Monday December 17, 2007
Whoa: Homestead’s city commission just passed a moratorium on building in the city’s eastern portion.
Wednesday July 25, 2007
The Homestead Housing Authority is kicking a Miami-Dade Public Schools program for the children of migrant workers off its property and getting ready to tear down their portable classrooms. The CBS4 report and DeFede commentary twist words to make it sound like it’s a full-fledged school, when it’s really a summer camp, after-school, and pre-K program, and omit the fact that there are other similar programs offered. Even with a more complete picture though, this seems incomprehensible — why not allow the free program that people obviously want? And why are the classrooms being razed; isn’t the whole point that they’re portable? Update: I love Jim DeFede as much as the next guy, but does this indicate that he’s as willing as anyone else to play word games and twist facts to spin a story a particular way?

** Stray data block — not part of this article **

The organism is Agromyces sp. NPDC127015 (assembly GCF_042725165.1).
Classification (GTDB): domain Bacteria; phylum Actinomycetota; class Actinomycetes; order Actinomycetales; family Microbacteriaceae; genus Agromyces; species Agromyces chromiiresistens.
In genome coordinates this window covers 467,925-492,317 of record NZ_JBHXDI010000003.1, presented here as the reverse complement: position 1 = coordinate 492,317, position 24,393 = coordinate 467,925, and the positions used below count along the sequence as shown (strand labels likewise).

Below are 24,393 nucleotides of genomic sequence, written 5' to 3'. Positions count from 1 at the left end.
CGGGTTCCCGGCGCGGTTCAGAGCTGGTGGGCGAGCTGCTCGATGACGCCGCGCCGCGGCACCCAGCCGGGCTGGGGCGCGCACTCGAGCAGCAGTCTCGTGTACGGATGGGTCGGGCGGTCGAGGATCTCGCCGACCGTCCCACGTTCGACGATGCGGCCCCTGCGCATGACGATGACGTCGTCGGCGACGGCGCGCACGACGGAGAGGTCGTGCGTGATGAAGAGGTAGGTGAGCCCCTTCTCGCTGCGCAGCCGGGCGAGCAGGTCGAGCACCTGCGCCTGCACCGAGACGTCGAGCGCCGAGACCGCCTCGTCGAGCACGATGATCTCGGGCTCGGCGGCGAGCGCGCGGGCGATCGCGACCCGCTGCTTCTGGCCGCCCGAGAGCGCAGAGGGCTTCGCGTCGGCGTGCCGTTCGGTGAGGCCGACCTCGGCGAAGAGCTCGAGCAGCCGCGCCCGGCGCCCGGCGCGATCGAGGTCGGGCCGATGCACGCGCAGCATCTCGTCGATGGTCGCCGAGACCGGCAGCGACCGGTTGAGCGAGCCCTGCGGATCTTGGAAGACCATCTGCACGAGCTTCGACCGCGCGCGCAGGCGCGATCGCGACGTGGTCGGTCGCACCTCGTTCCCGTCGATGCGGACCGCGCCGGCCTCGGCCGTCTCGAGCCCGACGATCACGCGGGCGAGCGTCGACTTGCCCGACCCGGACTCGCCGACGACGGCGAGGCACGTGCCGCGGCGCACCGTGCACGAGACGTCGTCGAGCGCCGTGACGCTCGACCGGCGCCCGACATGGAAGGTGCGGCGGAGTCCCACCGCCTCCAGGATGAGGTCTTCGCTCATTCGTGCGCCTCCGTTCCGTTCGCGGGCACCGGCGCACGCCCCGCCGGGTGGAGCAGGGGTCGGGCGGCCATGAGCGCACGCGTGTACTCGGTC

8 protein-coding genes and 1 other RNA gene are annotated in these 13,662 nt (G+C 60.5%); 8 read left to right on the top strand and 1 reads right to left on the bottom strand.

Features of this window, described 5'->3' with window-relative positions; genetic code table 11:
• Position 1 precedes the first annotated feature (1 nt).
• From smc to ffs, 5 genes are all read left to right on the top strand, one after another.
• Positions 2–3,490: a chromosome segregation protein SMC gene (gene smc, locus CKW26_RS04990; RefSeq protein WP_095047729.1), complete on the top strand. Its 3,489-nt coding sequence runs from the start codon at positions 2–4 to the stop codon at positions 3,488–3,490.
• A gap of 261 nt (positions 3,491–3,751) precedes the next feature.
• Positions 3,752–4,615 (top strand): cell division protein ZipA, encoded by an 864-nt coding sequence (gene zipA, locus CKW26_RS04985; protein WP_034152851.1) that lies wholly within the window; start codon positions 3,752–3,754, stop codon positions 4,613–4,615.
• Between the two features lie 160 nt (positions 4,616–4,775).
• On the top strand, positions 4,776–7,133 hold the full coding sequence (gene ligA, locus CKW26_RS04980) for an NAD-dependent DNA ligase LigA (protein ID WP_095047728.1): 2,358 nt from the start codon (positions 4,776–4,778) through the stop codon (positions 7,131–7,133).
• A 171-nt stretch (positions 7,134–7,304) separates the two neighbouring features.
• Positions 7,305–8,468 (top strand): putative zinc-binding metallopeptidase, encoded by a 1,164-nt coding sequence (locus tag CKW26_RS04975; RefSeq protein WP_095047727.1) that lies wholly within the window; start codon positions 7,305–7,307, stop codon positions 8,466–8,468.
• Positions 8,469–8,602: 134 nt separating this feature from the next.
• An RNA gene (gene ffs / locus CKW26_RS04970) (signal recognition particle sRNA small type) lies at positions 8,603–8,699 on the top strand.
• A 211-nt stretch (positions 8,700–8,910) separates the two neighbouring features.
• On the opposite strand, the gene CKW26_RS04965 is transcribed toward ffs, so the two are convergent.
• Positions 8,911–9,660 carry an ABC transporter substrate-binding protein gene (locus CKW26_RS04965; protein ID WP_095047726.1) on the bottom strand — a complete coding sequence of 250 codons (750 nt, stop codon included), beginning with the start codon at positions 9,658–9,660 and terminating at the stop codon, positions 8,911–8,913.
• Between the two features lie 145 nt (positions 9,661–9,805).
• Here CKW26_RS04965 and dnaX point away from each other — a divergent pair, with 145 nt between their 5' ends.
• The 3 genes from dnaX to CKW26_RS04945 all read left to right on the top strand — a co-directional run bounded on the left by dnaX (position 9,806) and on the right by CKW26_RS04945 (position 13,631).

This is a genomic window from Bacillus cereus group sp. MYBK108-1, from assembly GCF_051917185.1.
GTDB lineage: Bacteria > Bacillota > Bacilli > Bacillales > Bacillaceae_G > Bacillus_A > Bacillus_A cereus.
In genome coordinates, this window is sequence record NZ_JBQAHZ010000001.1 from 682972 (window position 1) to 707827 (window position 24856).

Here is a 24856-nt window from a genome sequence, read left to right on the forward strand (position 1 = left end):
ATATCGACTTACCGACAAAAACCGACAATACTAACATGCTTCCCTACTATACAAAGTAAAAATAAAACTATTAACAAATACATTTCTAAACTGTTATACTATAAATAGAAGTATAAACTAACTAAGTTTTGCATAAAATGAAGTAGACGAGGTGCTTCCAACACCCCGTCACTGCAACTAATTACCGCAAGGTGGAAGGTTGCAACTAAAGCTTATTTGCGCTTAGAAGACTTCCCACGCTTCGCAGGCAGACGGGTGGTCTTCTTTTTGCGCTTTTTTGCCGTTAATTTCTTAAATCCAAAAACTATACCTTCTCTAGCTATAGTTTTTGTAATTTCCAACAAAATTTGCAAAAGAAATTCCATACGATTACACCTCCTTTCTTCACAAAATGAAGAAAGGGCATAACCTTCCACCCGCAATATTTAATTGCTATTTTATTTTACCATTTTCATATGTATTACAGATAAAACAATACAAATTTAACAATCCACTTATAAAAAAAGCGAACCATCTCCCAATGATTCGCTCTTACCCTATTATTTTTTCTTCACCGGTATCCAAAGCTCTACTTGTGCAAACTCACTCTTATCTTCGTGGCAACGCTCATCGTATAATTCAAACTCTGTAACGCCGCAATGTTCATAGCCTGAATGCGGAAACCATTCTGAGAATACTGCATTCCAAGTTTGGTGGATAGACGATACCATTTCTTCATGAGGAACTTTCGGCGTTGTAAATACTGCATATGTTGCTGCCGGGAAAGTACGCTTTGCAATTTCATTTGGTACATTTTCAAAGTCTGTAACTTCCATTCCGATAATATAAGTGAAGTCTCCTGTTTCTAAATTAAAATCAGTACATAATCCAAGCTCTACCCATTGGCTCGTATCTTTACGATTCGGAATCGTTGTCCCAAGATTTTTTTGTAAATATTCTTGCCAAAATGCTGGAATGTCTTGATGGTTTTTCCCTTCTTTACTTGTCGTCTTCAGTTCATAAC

Wednesday April 18, 2007
These images were made for an e-bay auction of some property down in the Redlands part of Homestead, and they show how quickly that area is being transformed from agricultural to suburban use. In fact, Gabriel, who discovered the set, bemoans the transformation. I’m mainly appreciating them for their inherent beauty, and so they’re presented here in a full-resolution slideshow.
They’re a sort of weird Dan Graham and Barbara Kruger. Apparently photographed with a disposable film camera, they were lovingly scanned and overlaid with magenta all-caps boldface text. One of them even has a line connecting the text to a spot in the picture.